by German Lopez
Report finds region 10th worst for year-round particle pollution
Cincinnati area and Hamilton County ranked poorly in the American Lung
Association’s annual “State of the Air” report, released April 24, with failing grades in a couple categories.
The report, which used 2009-2011 U.S. EPA data, gave
the Cincinnati-Middletown-Wilmington region an “F” for ozone pollution,
a “D” for 24-hour particle pollution and a “fail” for year-round particle
pollution. The region ranked 10th worst for year-round particle
pollution and No. 14 worst for ozone pollution.
Meanwhile, Hamilton County received an “F”
for its overall performance, with an “F” in ozone pollution, a “D” in
24-hour particle pollution and a “fail” in year-round particle
But the report found overall improvement around the
nation, with most cities reducing year-round particle pollution and days
of high ozone pollution.
Despite its current standing, Greater Cincinnati has also
improved in the past few decades. In comparison to 1996, the region has
16.9 fewer high ozone days per year. In comparison to 2000, the region
has 19.9 fewer days of high particle pollution and a lower concentration
of pollutants in the air throughout the year.
Exposure to ozone and other pollutants can damage lung
tissue, putting Greater Cincinnati at a higher risk for
Particle pollution occurs when the air is tainted by a
complex mix of pollutants. Year-round exposure can lead to death and cancer, while 24-hour spikes in exposure can cause
illness and even death under some circumstances.
To help combat the issue, the report makes policy recommendations
to the U.S. EPA, asking for stronger regulations on various sources of
pollution, including power plants, gasoline, cars and even wood smoke.
The Clean Air Act, which was strengthened in 1990, gives the EPA the regulatory power necessary to hand down regulations on many of these issues, but funding more
enforcement would likely require congressional action.
States and cities can also curtail air pollution by passing clean energy policies. Ohio began supporting clean energy
when it passed its Clean Energy Law in 2008, but State Sen. Bill Seitz, a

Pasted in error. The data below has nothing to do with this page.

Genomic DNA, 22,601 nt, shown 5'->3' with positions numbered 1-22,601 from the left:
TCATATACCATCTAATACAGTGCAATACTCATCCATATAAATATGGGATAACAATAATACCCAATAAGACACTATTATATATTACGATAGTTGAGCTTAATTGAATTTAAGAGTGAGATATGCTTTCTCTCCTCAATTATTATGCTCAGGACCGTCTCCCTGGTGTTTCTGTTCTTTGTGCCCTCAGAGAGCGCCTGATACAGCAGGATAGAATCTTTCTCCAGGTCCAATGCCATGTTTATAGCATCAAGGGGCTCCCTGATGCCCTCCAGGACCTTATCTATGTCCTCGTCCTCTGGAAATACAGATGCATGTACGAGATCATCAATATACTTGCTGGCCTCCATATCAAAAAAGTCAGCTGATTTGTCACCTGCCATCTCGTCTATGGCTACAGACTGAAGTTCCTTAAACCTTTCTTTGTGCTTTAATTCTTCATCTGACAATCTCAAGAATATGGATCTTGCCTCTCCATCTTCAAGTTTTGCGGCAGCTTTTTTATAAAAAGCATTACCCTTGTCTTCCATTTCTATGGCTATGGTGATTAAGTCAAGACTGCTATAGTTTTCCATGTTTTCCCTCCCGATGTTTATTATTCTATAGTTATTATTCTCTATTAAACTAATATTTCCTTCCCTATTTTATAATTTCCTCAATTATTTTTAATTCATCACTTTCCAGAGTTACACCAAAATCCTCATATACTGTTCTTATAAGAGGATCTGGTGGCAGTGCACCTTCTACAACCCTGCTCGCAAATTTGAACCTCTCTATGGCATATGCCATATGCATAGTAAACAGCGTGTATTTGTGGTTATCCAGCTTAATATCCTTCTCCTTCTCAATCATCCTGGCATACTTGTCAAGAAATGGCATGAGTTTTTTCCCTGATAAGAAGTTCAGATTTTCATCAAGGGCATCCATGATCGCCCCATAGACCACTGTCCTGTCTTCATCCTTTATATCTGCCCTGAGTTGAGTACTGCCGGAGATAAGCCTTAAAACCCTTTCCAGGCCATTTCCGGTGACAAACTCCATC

Cincinnati Republican, is reviewing the law’s energy efficiency and
clean energy standards and may ultimately weaken them (“How Clean is Too Clean?” issue of March 27).
In Cincinnati, the state standards have helped foster more solar energy developments, which Environment Ohio says could turn Cincinnati into the solar capital of the region (“Solar Cincinnati,” issue of Dec. 19).
More public transportation options can also help reduce
air pollution. The advocacy group American Public Transportation
Association says switching from private to public transportation can reduce a household’s carbon footprint:
“A single commuter switching his or her commute to public
transportation can reduce a household’s carbon emissions by 10 percent
and up to 30 percent if he or she eliminates a second car. When compared
to other household actions that limit CO2, taking public transportation
can be 10 times greater in reducing this harmful greenhouse gas.”
Cincinnati is currently pursuing plans to build a streetcar, but the project is being threatened by a major budget gap. The city is also planning to build more bike trails
and other transportation options as part of Plan Cincinnati, the city’s
first master plan since 1980.
Upcoming classes, markets and events for a natural-leaning lifestyle
0 Comments · Wednesday, April 17, 2013
Check out our green listings and pick a few ways to spend this spring exploring ways to improve yourself and the world around you.
Buying local produce and growing your own benefits you, your wallet and the environment
0 Comments · Wednesday, April 17, 2013
The phrase “Reduce, reuse, recycle” is an
environmental mantra that has been drilled into us, but as much as managing
our output has a positive impact on waste production, natural resources
and our wallets, so does managing our input.
by German Lopez
Seitz compares energy efficiency to Stalin, Music Hall lease coming, casino revenues today
In an interview with The Wall Street Journal, State Sen. Bill Seitz, a Cincinnati Republican, compared Ohio’s energy efficiency laws
to former Soviet dictator Joseph Stalin’s five-year plan. Seitz is
leading the charge on a review of the state’s energy efficiency and
renewable energy standards, which CityBeat covered in further detail here.
The review has been supported by Akron-based First Energy, an energy
company that has long opposed Ohio’s energy efficiency standards. But
environmental groups say they’re worried the review will water down a
law that has brought clean energy and jobs to the state.
Cincinnati is poised to approve
a lease of Music Hall that will allow renovations to move
forward. The plan would lease the Music Hall for 75 years to carry out
renovations that will likely cost between $50 million and $100 million,
with the city contributing about $10 million. CityBeat covered the plan when it was first announced here.